Lately, there’s been a lot of fuss about feminism. It is supposedly too extreme and feminists are ‘against’ men. But what does feminism exactly mean? I looked it up. “Feminism is a collection of movements and ideologies aimed at defining, establishing, and defending equal political, economic, cultural, and social rights for women.” [source: wikipedia]. Reading this closely, feminism only means that all sexes should be treated equal. EQUALITY. This said, feminism doesn’t mean that woman think they are better or more important than men. Some ‘guy’ must have thought that up. (giggles).
What about feminism in books? Are there any kick-ass female characters in young adult books these days? Is there a notable development with in this genre? And more important: can we rank feminism? I think we can. On a scale from Bella to Katniss, how much of a feminist are you?
1. Without a guy, my life sucks
Character: Bella Swan
Author: Stephenie Meyer
Summary: Bella Swan, moving from Phoenix (hot, sunny) to Forks (cold, wet and always clouded) feels different from her friends. When she meets the strange but attractive Edward, she falls in love head over heels. She thinks of him every minute of the day, and he even appears in her dreams (well, he actually is in her room when she sleeps, so what’s creepier?). Fortunately, Edwards feels the same way, even though he’s a blood sucking, shining vampire. Bella loves him so much she almost kills herself to be with him when he leaves in New Moon (Twilight #2). SPOILER! Nah. Anyways, Bella does develop during the story. In Eclipse (Twilight #3) she finally shows some feminism: she hits the werewolf Jacob in the face (breaking her hand, which isn’t very heroic, but she tried). In the last part of the series, Breaking Dawn, Bella finally shows some bad-ass characteristics, but over all, Bella’s not really a female kick-ass character.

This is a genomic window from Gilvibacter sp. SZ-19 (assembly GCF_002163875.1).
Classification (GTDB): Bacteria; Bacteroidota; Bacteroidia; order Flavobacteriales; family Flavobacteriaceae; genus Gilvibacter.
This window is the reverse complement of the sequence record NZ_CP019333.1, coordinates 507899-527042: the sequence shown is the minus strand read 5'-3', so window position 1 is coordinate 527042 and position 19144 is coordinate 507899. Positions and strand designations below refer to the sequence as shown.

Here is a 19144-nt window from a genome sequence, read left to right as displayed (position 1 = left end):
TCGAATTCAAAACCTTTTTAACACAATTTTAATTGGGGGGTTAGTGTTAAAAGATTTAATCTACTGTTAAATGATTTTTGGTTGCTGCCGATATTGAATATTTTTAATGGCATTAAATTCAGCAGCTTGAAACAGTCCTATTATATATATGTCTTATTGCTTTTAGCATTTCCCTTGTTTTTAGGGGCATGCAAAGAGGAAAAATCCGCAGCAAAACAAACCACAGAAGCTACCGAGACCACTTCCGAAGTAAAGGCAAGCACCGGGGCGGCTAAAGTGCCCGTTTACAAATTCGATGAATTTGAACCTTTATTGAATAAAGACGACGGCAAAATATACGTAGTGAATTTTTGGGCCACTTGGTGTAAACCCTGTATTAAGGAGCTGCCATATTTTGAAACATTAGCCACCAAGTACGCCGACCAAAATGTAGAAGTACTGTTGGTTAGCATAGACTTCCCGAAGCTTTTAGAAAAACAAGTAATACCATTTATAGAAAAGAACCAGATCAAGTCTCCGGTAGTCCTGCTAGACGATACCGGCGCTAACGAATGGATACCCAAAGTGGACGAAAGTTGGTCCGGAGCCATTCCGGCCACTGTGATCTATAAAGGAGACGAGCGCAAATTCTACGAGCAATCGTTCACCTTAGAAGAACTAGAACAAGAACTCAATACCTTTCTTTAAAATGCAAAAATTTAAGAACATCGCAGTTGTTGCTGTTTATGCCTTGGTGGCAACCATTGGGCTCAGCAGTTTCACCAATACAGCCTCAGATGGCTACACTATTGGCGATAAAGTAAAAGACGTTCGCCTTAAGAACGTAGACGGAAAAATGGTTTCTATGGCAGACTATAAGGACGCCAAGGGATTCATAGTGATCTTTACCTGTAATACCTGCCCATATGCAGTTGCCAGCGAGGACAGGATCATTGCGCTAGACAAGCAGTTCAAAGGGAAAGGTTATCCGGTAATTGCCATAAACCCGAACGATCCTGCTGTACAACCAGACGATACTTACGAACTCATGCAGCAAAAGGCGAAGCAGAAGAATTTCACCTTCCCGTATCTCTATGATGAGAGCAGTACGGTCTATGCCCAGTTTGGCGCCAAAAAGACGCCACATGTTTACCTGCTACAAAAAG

2. Nice try, but who saves the day? The guy (or… angel)
Character: Luce Price
Author: Lauren Kate
Summary: Luce Price is sent to boarding school when she was suspected to be involved in an accident that killed her friend Trevor. Not sure what to think of Sword & Cross (wut?), she makes some friends but never lets them get too close. And then she meets Daniël. Daniël oh Daniël. Beautiful fallen angel, we love you. Uh, I mean, Luce falls in love with you. For the… (let me think) 84390 time? I don’t know how he does it, but Daniël stays with her, when all Luce does is forget him after she remembers him and dies? For about a billion centuries! Yes, she lives, falls in love, dies. She lives, falls in love, remembers, dies. She lives, falls in love, remembers and dies again. She can’t live without Daniël (even the color of her hair is influenced by the guy). Luckily, Luce is very stubborn and after Daniël sends her away to another ‘boarding school’, she decides she can make decisions on her own. She does things Daniël doesn’t want her to do because it is too dangerous. You go girl! I just wish you thought it through better… At least you have Daniël to save you at the end.
3. Get yourself together and kick some (faerie)asses
Character: Meghan Chase
Book: The Iron King
Author: Julie Kagawa